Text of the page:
caring for your clothes so they last longer (even the fast fashion pieces!)
getting more creative with what you already have so you don’t feel the need to shop for more (especially your fast fashion pieces!) like this post
thrifting and consignment outfit inspiration – like over here
spotlights on locally made, locally purchased, and ethically sourced items when they suit my aesthetic
This quote I love sums it all up:
“There’s no such thing as fast fashion, just increasingly accelerated consumption” – Dilys Williams
For the longest time, I couldn’t tell you my blog’s why. Now, it’s clear that as someone with a voice (albeit a tiny one – thanks for reading, mom and dad!) , I want to perpetuate smart, conscious shopping vs. promoting the need to constantly have that mouse hover on “add to cart”. I will still do shopping posts like this one – and I realize that the purists may not be happy, but I think it’s so important that individual consumers harness the power they have in their decision making, and if these small actions are what slowly shift our thoughts on consumption, then that’s what counts for me.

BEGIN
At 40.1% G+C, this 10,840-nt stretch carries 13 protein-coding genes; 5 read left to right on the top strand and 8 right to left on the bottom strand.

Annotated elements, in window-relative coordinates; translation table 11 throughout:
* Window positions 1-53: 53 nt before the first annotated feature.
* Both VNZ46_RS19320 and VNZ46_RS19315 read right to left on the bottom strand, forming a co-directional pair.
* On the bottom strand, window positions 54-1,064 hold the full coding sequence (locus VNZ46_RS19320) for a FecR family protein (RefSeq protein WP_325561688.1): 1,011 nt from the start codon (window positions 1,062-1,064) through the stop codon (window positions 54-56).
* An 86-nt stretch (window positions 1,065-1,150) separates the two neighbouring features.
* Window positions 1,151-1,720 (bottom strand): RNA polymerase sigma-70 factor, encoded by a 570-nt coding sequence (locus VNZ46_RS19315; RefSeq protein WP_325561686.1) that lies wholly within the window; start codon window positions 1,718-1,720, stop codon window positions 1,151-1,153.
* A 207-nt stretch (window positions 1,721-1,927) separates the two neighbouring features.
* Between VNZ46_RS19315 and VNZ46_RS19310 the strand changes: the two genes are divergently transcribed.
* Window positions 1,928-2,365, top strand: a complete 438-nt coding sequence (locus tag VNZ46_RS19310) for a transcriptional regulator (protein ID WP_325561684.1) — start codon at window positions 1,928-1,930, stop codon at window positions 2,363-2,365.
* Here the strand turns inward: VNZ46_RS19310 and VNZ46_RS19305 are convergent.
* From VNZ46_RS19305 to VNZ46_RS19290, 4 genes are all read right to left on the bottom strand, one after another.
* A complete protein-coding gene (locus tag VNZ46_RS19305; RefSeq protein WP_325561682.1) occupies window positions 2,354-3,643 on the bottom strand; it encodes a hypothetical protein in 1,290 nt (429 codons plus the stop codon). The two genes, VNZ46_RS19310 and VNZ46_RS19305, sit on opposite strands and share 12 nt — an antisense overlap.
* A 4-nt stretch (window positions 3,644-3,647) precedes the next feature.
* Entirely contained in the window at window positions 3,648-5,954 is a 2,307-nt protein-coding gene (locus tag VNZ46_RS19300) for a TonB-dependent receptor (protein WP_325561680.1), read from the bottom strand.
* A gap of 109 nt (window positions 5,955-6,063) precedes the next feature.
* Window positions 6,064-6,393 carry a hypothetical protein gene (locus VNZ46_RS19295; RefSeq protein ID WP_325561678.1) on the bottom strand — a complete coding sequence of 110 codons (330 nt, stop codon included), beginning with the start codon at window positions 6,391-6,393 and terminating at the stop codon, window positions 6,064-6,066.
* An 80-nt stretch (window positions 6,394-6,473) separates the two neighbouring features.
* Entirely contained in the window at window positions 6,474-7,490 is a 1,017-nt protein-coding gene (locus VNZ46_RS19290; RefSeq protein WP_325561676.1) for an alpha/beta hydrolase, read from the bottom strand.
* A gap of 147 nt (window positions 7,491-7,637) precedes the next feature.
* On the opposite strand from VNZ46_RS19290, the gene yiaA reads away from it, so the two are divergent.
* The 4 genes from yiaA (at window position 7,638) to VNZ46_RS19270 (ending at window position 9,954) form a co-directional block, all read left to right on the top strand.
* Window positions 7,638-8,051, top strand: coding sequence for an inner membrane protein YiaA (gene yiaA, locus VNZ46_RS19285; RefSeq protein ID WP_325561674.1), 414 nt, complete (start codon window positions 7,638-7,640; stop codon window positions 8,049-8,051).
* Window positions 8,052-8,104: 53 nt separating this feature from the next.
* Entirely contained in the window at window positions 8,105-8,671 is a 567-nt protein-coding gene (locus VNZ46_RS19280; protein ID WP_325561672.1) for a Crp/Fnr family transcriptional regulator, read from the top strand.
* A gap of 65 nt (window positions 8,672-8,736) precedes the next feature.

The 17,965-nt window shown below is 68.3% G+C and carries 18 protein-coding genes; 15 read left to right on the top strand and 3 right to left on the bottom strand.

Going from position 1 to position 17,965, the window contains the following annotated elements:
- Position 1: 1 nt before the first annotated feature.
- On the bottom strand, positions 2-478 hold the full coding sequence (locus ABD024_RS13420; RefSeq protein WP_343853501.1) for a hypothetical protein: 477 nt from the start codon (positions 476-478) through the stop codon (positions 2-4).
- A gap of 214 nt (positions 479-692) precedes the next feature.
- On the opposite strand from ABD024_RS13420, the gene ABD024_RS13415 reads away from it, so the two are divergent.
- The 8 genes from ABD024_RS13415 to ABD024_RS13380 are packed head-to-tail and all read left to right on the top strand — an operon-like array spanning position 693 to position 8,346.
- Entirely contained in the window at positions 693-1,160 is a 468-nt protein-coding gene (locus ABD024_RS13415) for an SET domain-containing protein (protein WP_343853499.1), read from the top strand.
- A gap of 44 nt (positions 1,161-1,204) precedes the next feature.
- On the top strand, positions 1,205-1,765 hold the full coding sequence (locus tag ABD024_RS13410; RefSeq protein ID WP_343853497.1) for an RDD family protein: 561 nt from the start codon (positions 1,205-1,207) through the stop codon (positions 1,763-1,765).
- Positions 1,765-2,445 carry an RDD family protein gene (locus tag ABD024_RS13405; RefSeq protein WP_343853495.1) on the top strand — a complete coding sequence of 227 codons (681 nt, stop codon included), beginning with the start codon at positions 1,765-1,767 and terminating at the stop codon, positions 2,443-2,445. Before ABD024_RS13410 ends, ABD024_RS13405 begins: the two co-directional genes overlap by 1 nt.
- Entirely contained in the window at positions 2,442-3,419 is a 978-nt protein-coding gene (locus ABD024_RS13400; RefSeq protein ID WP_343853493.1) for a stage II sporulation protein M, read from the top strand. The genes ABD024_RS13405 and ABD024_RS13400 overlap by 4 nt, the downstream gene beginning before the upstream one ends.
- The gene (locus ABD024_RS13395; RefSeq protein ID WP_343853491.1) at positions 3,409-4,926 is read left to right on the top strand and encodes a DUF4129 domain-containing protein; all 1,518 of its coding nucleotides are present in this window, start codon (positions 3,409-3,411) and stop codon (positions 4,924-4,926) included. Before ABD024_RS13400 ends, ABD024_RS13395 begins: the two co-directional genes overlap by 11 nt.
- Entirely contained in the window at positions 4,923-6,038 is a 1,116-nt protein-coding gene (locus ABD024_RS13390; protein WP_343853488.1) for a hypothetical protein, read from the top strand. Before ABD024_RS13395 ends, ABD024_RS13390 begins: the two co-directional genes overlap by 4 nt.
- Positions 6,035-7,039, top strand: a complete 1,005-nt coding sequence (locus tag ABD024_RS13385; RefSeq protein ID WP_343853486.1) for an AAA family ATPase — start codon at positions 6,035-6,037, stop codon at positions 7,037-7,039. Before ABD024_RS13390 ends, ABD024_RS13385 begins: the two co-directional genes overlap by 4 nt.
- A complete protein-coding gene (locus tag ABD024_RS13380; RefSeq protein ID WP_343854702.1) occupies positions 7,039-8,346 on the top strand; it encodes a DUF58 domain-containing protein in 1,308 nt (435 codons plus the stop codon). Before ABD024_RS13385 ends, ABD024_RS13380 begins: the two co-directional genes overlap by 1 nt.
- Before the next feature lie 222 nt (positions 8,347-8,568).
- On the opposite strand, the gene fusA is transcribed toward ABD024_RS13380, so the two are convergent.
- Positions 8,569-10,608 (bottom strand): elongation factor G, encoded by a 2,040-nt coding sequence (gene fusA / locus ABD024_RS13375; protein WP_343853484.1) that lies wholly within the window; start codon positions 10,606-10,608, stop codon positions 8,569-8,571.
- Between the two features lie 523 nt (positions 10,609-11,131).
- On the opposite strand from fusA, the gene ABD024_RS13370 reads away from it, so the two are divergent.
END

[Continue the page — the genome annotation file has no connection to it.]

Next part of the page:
If you’re still reading; thank you so, so much. I hope whatever I’ve already posted or what I’m about to post resonates. I would love to hear your thoughts on this new direction, or if you have any suggestions or questions.
Sending so much love and thanks as always, for reading xo
As far as I know, most ladies love a fancy night out on their calendar. It’s a special night, maybe you’re bringing a date who is not your mother, and maybe you want to take the time to feel more glam than normal. It’s a fun, and fabulous occasion to channel whatever Sex and the City character you identify with for 24 hours. For all of those reasons, I totally get why you would want to shell out some of your well-earned money to feel amazing for a social soiree.
But I’ve got a little challenge for you: the next time something special comes up on your calendar, shop your closet first to see if there’s not an item already in there that you can Cinderella into something more glamorous. (yes, I just used Cinderella as a verb, she’s a Disney Princess after all) See it as a sartorial challenge if you will.